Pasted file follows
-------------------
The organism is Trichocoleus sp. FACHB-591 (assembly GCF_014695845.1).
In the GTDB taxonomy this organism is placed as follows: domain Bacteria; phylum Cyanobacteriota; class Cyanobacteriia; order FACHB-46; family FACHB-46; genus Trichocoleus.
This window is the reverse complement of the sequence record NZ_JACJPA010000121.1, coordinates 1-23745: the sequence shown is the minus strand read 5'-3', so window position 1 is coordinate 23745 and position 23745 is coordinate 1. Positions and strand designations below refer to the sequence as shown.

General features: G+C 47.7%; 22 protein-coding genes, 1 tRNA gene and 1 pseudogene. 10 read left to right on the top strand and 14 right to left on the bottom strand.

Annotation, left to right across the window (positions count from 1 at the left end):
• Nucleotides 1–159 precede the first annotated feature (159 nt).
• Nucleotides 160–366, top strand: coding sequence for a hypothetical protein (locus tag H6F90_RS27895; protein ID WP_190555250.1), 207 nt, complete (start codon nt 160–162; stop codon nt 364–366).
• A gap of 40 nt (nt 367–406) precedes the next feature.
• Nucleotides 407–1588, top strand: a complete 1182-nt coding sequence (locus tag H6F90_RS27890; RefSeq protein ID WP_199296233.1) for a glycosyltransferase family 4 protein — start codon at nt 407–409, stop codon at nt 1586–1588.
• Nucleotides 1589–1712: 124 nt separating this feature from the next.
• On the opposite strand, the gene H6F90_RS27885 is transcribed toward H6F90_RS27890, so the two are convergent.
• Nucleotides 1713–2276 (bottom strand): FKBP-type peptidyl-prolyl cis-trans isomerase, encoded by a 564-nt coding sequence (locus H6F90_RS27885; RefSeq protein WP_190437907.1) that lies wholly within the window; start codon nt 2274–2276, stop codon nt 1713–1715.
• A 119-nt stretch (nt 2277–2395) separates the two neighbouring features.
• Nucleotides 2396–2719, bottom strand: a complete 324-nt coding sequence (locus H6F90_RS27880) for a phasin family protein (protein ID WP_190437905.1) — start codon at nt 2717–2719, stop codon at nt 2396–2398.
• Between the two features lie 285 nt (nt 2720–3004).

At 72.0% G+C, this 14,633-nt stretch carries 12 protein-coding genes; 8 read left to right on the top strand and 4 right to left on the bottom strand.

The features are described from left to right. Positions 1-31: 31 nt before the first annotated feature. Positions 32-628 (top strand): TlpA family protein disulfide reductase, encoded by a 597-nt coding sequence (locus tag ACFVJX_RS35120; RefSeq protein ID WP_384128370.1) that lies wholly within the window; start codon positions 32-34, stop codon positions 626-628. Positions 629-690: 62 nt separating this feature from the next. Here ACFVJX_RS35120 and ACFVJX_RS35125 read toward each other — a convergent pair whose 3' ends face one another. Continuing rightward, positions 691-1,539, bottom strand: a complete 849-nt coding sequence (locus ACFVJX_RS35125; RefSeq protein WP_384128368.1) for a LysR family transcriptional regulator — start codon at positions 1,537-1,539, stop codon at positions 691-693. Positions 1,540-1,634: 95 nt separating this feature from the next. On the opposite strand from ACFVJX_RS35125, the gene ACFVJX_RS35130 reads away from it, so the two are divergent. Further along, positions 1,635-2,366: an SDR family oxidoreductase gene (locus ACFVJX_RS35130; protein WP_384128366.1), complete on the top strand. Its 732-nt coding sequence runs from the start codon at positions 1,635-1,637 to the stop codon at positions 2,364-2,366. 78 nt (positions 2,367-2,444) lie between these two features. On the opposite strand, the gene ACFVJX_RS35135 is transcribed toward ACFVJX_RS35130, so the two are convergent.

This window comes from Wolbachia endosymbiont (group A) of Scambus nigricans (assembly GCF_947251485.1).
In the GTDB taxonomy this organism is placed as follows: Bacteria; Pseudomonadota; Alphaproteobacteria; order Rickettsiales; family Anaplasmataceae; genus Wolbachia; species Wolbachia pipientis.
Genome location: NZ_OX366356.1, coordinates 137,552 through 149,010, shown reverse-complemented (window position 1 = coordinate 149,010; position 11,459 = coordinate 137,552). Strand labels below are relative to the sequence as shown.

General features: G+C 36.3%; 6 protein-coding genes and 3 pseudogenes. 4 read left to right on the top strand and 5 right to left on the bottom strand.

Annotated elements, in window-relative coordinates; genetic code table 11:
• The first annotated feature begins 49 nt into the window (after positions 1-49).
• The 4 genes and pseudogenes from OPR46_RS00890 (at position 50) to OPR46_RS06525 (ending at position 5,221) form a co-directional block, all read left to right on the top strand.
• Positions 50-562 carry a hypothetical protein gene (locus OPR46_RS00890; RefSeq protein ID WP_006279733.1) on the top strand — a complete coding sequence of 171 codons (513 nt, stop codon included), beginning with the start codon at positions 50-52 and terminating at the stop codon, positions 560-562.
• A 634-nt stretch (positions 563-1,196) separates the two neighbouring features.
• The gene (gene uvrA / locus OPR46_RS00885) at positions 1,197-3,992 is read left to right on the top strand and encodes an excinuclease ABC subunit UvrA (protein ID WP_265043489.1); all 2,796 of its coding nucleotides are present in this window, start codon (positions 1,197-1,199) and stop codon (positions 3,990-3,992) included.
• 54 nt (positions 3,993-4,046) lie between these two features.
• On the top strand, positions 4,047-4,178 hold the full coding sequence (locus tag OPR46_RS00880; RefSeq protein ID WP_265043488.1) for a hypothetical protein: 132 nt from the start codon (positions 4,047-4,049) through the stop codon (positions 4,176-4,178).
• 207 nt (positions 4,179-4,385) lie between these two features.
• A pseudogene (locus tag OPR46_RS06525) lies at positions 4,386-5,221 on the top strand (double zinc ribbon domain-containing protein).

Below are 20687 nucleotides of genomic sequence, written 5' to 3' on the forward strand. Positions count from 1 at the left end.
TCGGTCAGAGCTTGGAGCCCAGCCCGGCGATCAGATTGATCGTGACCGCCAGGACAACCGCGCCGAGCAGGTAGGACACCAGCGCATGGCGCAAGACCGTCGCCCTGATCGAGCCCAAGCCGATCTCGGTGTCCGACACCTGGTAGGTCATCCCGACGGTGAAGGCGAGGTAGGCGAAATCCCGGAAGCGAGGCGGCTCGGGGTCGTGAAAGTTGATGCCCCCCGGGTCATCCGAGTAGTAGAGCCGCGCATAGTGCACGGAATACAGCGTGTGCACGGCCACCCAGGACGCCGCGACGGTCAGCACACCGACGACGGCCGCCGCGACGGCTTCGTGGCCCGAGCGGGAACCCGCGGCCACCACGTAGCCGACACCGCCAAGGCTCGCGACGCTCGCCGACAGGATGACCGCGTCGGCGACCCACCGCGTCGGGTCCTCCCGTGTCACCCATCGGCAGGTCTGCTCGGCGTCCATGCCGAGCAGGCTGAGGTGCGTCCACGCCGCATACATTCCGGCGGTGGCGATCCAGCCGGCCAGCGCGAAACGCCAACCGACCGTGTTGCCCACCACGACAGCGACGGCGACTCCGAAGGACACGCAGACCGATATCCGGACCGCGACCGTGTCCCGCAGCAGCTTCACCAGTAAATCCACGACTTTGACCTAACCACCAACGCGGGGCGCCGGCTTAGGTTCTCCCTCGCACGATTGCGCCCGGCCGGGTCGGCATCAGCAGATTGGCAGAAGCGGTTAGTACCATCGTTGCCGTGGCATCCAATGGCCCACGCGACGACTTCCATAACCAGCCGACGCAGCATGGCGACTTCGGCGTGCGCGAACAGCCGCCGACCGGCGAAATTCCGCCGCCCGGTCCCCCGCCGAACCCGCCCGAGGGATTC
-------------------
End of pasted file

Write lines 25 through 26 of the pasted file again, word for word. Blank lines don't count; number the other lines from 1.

• Positions 50-562 carry a hypothetical protein gene (locus OPR46_RS00890; RefSeq protein ID WP_006279733.1) on the top strand — a complete coding sequence of 171 codons (513 nt, stop codon included), beginning with the start codon at positions 50-52 and terminating at the stop codon, positions 560-562.
• A 634-nt stretch (positions 563-1,196) separates the two neighbouring features.